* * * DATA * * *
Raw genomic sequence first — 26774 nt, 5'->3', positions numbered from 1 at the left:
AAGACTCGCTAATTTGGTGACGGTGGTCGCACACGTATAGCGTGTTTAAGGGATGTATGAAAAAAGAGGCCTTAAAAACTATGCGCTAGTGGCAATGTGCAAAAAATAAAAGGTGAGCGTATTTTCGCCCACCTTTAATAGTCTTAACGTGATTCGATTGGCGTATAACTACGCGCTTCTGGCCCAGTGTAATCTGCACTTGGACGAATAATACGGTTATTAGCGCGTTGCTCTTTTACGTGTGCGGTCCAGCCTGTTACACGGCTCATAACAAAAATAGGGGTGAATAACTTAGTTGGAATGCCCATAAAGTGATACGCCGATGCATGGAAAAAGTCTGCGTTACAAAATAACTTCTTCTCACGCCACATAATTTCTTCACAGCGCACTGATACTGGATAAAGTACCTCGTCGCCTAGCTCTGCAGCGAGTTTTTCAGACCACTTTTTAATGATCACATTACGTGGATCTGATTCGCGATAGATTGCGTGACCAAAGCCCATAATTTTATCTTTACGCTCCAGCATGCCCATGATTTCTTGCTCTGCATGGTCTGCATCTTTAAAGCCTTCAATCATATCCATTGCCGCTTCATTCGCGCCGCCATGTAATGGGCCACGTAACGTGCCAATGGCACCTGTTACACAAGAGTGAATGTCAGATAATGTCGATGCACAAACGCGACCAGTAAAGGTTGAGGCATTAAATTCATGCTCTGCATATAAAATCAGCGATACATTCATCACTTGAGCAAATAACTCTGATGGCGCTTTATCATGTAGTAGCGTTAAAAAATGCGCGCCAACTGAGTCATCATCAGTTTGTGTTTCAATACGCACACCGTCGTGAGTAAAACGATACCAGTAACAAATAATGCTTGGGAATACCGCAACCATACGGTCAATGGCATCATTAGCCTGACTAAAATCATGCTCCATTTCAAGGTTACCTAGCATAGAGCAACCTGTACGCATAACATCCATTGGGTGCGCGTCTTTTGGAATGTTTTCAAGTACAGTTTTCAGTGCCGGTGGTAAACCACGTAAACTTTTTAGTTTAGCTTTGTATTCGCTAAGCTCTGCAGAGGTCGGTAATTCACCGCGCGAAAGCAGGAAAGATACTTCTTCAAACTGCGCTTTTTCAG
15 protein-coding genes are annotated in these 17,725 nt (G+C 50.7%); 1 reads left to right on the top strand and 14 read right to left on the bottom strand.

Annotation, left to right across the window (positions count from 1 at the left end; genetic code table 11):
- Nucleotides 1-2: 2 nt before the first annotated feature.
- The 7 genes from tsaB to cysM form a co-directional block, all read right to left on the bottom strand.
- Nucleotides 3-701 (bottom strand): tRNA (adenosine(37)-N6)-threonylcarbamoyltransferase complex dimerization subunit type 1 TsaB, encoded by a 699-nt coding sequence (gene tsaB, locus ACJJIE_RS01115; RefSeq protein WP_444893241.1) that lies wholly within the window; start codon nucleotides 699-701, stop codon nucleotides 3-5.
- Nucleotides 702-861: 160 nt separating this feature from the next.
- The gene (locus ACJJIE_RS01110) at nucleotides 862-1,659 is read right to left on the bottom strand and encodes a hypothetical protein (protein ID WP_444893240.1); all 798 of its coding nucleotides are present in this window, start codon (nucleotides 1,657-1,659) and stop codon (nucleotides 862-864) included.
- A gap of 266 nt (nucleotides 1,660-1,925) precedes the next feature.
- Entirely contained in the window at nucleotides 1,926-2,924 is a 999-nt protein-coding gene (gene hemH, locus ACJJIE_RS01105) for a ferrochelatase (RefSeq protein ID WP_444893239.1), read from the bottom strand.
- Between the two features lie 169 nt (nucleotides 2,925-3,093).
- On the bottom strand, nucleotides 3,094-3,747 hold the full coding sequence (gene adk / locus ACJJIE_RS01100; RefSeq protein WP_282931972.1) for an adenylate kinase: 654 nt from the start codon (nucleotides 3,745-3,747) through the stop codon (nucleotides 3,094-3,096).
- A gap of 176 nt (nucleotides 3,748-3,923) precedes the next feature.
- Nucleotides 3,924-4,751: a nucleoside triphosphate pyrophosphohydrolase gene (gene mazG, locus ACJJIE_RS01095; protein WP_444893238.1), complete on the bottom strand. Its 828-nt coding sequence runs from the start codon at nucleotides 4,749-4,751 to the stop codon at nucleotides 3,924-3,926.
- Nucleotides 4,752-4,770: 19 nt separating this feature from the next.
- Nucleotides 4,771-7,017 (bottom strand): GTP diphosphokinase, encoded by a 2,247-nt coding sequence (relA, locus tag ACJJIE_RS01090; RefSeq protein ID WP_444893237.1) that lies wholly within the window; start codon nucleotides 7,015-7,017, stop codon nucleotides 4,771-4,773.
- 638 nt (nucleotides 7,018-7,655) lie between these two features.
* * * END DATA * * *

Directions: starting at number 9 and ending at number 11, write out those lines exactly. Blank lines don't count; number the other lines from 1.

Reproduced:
- The gene (locus ACJJIE_RS01110) at nucleotides 862-1,659 is read right to left on the bottom strand and encodes a hypothetical protein (protein ID WP_444893240.1); all 798 of its coding nucleotides are present in this window, start codon (nucleotides 1,657-1,659) and stop codon (nucleotides 862-864) included.
- A gap of 266 nt (nucleotides 1,660-1,925) precedes the next feature.
- Entirely contained in the window at nucleotides 1,926-2,924 is a 999-nt protein-coding gene (gene hemH, locus ACJJIE_RS01105) for a ferrochelatase (RefSeq protein ID WP_444893239.1), read from the bottom strand.